Carrying trust: Steve Williams carries more than Tiger's clubs

Tuesday, August 15, 2006
An emotional Tiger Woods, right, walked off the 18th green with his caddie Steve Williams after recently winning the British Open at the Royal Liverpool Golf Course in Hoylake, England. (Associated Press)

Their relationship transcends a player and his caddie.

That much was clear from an emotional embrace on the 18th green at Royal Liverpool, when Tiger Woods crumbled into the arms of Steve Williams after winning the British Open, staining his black shirt with tears the caddie knew were inevitable.

Williams was at his side when Woods buried his father in May. Two weeks earlier, Woods had flown halfway around the world to be the best man when Williams got married in New Zealand.

This wasn't what the Kiwi caddie imagined seven years ago when he started working for the world's No. 1 player.

"In my mind, it was important to do the job, and not get too friendly with him," Williams said during a rain delay at the Buick Open, which Woods won for his 50th title on the PGA Tour, 43 of those with Williams on the bag.

"For some reason, he and I just clicked. It wasn't intentional. It's just the way it worked out."

That hug at Hoylake can be traced to Medinah in 1999, a course outside Chicago that holds special memories for Williams and where he returns this week for the PGA Championship.

It was there, on the 17th green in the final round, when the caddie felt he finally had earned the trust of his player.

They had been together for only five months and 10 tournaments, three of them victories, none in a major. Woods had lost his No. 1 ranking and gone 2 1/2 years without a major since winning the 1997 Masters. The pressure was building that afternoon, especially when his five-shot lead over 19-year-old Sergio Garcia was down to one.

Woods hit 7-iron over the green on the par-3 17th, and his chip came up 8 feet short. Miss that putt, and his lead would be gone.

He studied the line from both sides, crouched behind the ball and then called Williams over and asked what he saw.

The caddie spoke with clarity and certainty.

"Inside left," he told him.

"Are you sure?" Woods replied.

He buried the putt in the heart of the hole, made a routine par on the 18th and won his second major championship.

"From my perspective, that was a defining moment between a player and a caddie, when the player gains complete trust in the caddie's opinion," Williams said. "The 17th was such a pivotal hole for us. I remember in practice when he putted across that side of the green, every putt didn't break as much as it looked. I was 100 percent sure of the read. It was a great moment."

And if he had been wrong?

"Then I'd probably be talking to you from the beach in New Zealand," Williams said.

Instead, he saddled up for one of the most dominant stretches in golf. Starting with that victory at Medinah, Woods won 18 of his next 36 starts on the PGA Tour, including a stingy 7-of-11 run through the majors.

Woods' eyes lit up when reminded of Williams' read, although he said his trust was already in place.

Their first tournament was the Bay Hill Invitational in 1999. Woods tied for 56th that week, but he felt that Williams, who previously had worked for Greg Norman and Raymond Floyd, was adept at reading greens.

"It was just a matter of him getting accustomed to my distances versus Raymond's distance, and that only took two weeks," Woods said. "After that, we were gelling pretty good. I think we won our first event in Germany that year, and from then on, we've had a pretty good run, haven't we?"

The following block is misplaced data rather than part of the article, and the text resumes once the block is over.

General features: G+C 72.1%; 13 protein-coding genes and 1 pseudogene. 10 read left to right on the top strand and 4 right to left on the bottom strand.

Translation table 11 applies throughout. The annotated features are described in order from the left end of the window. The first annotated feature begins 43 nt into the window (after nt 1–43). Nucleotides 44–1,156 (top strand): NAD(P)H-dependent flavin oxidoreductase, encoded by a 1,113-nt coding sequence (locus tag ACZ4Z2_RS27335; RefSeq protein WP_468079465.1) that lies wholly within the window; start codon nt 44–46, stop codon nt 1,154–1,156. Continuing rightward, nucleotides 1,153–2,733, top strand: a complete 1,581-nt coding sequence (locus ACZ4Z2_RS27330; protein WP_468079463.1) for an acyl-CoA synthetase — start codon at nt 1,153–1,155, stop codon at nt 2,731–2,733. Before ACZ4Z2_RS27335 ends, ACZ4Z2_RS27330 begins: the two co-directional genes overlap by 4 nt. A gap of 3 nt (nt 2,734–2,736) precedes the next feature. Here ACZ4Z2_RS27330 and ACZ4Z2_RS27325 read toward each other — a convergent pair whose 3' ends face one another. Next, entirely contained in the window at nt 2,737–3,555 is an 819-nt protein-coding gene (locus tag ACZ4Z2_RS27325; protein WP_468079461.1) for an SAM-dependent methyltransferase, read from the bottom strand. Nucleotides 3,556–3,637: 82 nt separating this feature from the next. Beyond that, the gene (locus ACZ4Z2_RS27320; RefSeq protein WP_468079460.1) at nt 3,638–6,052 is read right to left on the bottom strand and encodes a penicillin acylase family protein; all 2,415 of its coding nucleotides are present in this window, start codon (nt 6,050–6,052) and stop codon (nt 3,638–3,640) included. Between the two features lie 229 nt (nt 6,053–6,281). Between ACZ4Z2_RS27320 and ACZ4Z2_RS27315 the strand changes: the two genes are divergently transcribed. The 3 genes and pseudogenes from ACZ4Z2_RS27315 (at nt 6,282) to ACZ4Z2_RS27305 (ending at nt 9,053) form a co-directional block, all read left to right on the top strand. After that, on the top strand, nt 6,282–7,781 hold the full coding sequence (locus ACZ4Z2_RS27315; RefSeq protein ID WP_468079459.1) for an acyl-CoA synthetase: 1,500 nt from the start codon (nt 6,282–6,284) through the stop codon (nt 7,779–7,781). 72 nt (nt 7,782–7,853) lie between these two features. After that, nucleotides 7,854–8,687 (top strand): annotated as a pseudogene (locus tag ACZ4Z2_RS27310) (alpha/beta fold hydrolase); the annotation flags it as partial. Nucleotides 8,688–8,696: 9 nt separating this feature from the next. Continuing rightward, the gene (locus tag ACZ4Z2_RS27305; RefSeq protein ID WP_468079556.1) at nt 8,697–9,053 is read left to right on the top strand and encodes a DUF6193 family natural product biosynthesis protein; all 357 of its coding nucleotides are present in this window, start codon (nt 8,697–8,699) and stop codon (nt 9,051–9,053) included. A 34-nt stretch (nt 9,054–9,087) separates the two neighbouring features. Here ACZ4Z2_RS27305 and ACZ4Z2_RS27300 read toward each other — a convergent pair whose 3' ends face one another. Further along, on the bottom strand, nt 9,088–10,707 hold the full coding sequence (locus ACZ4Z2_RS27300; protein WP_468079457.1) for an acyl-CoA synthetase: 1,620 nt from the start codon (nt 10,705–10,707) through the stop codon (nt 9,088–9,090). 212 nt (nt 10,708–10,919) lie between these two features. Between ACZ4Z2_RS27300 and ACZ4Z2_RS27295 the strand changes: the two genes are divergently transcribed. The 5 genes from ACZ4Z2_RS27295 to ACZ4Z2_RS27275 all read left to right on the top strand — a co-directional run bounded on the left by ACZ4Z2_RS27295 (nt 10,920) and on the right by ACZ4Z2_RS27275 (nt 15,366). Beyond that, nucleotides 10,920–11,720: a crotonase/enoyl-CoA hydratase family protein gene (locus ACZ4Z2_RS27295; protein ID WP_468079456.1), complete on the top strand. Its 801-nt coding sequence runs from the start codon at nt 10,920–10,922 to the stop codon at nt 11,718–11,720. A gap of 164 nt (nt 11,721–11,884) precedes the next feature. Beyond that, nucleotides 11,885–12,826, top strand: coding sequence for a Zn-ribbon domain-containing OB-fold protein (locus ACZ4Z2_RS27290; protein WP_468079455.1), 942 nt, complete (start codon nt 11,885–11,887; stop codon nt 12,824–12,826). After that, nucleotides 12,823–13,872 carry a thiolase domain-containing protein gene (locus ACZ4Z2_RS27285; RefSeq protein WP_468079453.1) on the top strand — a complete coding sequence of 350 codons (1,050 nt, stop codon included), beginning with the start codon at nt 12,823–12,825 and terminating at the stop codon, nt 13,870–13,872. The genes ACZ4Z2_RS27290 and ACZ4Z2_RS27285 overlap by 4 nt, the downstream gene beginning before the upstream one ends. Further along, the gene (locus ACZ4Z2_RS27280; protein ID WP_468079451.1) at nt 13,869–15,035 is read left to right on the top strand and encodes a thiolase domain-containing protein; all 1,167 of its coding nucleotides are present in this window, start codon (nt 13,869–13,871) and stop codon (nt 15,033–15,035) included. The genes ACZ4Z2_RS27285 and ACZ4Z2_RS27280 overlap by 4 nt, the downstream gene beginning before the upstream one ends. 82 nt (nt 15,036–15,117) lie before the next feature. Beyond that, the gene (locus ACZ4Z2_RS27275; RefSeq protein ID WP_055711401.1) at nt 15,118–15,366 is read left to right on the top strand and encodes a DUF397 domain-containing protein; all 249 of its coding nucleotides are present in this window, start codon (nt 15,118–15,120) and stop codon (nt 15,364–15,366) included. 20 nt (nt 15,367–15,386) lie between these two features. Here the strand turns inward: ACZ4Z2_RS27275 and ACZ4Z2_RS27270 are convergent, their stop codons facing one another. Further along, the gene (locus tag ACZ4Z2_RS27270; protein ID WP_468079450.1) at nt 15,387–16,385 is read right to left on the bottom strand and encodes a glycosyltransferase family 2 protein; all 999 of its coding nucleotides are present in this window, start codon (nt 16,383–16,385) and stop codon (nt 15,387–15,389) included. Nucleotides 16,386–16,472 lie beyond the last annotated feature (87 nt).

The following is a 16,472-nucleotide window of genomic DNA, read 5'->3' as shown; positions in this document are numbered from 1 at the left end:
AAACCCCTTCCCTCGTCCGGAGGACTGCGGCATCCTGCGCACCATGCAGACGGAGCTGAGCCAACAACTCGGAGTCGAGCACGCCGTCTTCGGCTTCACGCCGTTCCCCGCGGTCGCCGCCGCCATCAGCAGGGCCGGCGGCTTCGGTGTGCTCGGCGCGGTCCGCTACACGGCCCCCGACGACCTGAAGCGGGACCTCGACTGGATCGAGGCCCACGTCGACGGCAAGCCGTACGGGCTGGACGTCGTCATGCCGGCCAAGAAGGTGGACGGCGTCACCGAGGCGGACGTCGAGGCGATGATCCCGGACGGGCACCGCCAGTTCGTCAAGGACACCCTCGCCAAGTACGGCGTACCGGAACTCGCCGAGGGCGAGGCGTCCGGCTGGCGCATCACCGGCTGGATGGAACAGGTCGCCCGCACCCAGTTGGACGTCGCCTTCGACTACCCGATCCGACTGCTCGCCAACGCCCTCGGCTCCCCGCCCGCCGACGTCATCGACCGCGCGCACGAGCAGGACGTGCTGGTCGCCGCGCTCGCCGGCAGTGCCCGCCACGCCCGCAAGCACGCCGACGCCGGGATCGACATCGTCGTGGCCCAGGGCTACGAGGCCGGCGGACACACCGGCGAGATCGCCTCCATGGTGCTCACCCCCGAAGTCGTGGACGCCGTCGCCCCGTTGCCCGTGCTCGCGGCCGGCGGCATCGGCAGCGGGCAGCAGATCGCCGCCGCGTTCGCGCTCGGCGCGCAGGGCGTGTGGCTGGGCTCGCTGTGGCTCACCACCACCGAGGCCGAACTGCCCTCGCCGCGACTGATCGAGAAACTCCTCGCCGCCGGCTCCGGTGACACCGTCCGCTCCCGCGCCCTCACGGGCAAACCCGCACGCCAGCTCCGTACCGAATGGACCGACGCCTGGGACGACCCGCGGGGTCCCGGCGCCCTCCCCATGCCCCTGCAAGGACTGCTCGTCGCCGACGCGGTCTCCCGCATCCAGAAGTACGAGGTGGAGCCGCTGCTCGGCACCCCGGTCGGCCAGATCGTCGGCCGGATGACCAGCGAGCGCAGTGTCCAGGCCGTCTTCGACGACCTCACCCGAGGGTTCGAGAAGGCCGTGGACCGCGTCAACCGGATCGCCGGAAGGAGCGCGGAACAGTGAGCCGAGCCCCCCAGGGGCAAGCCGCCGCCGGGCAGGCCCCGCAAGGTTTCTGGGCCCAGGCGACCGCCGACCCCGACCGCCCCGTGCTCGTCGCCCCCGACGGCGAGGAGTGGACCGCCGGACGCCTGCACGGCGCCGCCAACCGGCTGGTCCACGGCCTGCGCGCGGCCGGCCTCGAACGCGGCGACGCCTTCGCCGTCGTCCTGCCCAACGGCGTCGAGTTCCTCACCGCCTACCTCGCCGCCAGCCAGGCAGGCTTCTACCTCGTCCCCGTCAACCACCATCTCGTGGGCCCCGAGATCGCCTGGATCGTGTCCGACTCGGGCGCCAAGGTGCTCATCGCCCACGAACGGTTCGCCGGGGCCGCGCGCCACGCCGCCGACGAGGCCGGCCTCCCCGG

Williams felt differently.

He was desperate to prove himself a worthy caddie, starting at a time when Woods was at the tail end of a swing overhaul with Butch Harmon. Woods' best finish in their first four events was a tie for 10th at The Players Championship, the tournament David Duval won to supplant him at No. 1 in the world.

"He wasn't playing that great. It wasn't as easy as it is now," Williams said with a laugh. "You want to prove to the guy you can do a good job. Starting out, I felt it was important to win any tournament, and the minute we did that in Germany, and then came back and won at Memorial, that was the monkey off the back.

"We had won a tournament. We had won in America," he said. "The next step was to win a major."

Those came in bushels after Medinah, and there was rarely a dull moment.

Even at Pebble Beach, where Woods won the U.S. Open by a staggering 15 shots, Williams about croaked when he realized they only had one ball left in the bag after Woods hit his tee shot into the ocean on No. 18 in the second round. He tried desperately to get Woods to hit 2-iron without explaining the circumstances, lost a heated argument, then breathed easy when his boss split the middle of the fairway.

There have been mistakes along the way, none more infamous than the 2003 Masters when Williams talked him into hitting driver on the 360-yard third hole. Woods hit it into the trees on the right, had to play left-handed back to the fairway and made double bogey to knock himself out of contention. They didn't speak for the next two hours.

"One thing I enjoy about Tiger," Williams said. "He knows you're trying as hard as you can and you're putting the effort in, and we all make mistakes. But there have been a few choice words."

There also have been 10 majors, none more important than their first one at Medinah.

Williams still has an enlarged photograph of his boss holding the Wanamaker Trophy seven years ago. Woods sent it to him a few months after the PGA Championship with a personal note written in black.

"Nice read on 17."

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